As a general rule of thumb, any financial goal which is due within a five-year period should be considered short-term. Medium-term goals are typically based on a five-year to 10-year time horizon, and over 10 years, these goals are classed as long-term.

This division of goals into short, medium and long-term will help in choosing the right saving and investment approach to help you to achieve them. This will involve looking at what capital requirements you expect to have, such as purchasing property, renovations, gifting, as well as considering the later stages of your life and when you’ll eventually retire.

 

Always account for inflation

Inflation could be viewed as taxation without legislation. Therefore, you need to carefully account for inflation whenever you are putting a monetary value to a financial goal that is in the future. It’s important to determine a realistic inflation rate assumption when you’re thinking about saving and investing, as it will make a big difference to whether or not you meet your requirements in real terms (after inflation).

In both 2008 and 2011, inflation climbed to over 5%. Combined with low interest rates, this was not good news for savers. As a quick measure, you could use the ‘Rule of 72’ to determine, at a given inflation rate, how long it will take for your money to buy half of what it can buy today.

Text reads: "The rule of 72 is a method used in finance to quickly estimate the doubling or halving time through compound interest or inflation respectively."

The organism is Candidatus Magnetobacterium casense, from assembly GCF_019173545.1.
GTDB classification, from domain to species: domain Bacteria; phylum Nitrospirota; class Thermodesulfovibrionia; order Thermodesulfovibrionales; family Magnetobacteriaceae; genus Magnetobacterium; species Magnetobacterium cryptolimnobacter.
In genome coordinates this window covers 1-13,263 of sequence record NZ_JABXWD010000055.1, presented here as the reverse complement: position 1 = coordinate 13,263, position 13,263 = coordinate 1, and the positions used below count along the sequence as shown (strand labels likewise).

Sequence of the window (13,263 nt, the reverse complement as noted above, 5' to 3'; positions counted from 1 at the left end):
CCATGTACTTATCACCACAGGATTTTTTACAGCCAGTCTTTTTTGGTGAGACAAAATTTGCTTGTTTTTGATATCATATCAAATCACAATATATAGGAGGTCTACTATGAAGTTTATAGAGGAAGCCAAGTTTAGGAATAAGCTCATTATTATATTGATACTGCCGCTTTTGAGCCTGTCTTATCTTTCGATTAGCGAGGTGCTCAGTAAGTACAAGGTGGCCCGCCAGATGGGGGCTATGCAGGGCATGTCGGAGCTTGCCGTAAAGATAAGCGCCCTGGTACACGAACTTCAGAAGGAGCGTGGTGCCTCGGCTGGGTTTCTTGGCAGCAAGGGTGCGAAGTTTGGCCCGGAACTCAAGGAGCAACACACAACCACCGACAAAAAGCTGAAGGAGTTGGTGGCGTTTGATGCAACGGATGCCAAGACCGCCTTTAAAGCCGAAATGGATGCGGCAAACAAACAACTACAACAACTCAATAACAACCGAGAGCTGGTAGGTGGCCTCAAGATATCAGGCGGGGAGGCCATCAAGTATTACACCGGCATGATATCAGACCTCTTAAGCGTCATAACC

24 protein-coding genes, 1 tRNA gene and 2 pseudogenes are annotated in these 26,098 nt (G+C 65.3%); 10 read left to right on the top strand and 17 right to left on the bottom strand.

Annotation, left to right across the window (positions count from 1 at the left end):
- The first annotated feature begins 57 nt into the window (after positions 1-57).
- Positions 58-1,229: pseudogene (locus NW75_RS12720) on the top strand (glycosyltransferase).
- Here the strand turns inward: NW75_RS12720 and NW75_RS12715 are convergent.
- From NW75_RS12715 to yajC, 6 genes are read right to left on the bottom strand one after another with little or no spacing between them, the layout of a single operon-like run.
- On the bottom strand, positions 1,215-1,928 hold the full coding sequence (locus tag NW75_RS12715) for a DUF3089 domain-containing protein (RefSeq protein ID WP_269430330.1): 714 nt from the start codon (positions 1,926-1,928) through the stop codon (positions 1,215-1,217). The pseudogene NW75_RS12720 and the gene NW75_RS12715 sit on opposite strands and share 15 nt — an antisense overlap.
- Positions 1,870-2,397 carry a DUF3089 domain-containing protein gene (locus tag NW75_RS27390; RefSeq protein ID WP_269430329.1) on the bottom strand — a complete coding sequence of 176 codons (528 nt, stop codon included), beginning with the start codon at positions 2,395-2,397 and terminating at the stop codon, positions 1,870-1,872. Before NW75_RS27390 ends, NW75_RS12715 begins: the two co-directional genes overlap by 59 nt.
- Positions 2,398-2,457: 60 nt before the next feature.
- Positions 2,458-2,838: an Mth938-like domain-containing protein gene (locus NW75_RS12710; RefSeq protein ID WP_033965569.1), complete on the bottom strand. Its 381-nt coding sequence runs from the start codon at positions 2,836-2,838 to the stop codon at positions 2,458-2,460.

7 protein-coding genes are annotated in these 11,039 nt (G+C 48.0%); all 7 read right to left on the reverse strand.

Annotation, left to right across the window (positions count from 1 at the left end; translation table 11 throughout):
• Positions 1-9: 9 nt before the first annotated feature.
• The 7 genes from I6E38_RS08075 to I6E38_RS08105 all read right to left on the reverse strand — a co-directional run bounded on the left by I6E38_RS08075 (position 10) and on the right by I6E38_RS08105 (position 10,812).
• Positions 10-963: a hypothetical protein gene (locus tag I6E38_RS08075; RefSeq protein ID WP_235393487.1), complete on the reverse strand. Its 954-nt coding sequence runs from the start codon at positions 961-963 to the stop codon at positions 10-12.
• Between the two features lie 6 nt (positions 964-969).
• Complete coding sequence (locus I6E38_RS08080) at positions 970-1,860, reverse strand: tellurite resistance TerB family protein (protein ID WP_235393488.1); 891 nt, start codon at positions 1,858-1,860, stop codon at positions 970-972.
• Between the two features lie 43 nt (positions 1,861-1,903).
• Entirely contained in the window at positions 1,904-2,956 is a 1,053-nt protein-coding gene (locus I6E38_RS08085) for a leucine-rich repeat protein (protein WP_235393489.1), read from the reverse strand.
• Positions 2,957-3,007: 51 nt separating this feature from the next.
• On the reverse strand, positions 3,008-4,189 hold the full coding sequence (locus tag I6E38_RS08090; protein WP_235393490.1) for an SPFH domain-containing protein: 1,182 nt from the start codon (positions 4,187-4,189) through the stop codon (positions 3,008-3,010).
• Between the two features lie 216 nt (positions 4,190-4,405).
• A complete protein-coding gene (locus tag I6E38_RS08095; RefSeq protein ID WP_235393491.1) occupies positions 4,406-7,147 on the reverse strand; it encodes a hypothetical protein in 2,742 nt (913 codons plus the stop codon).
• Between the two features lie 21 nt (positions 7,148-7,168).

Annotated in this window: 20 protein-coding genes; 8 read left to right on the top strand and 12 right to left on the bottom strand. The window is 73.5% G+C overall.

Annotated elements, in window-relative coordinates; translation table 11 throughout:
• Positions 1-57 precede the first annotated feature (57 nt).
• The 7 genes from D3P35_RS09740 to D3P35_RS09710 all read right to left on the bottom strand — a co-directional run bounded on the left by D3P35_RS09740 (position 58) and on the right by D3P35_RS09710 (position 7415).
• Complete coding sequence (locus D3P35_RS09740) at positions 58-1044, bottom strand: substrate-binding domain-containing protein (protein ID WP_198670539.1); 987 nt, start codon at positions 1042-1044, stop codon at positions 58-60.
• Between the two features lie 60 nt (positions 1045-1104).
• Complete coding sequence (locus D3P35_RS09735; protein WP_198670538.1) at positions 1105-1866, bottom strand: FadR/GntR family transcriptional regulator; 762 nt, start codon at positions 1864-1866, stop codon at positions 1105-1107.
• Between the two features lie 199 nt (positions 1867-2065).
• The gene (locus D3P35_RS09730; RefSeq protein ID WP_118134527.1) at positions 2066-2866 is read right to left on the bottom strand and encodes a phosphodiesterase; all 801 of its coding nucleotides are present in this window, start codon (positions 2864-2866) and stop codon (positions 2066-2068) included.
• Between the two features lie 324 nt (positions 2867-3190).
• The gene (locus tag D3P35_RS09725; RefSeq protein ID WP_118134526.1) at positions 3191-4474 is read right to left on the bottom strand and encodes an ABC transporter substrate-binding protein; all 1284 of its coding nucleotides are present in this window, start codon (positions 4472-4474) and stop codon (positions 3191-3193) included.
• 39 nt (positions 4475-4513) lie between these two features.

Simply dividing 72 by an inflation assumption of say 3% indicates non-invested saving would lose half their value within 24 years.  Alternatively dividing 72 by the anticipated growth rate indicates the number of years it will take your money to double.

 

Risk and protection play a vital role

Whilst there are various risks to consider whether you choose to retain your cash in bank savings or invest your resources, for assets that you are considering investing, it is essential to understand the level of investment risk you choose to take. Too much may provide you with sleepless nights during volatile markets which may trigger you to sell an investment and potentially crystallise a loss. Alternatively, too little may be insufficient to allow you to achieve your objective. You may be in the fortunate position that your assets are sufficiently large enough that you do not need to target higher returns and therefore accept the risks of investing to achieve your objectives, but you may choose to do so out of a personal preference to aim for growth above inflation.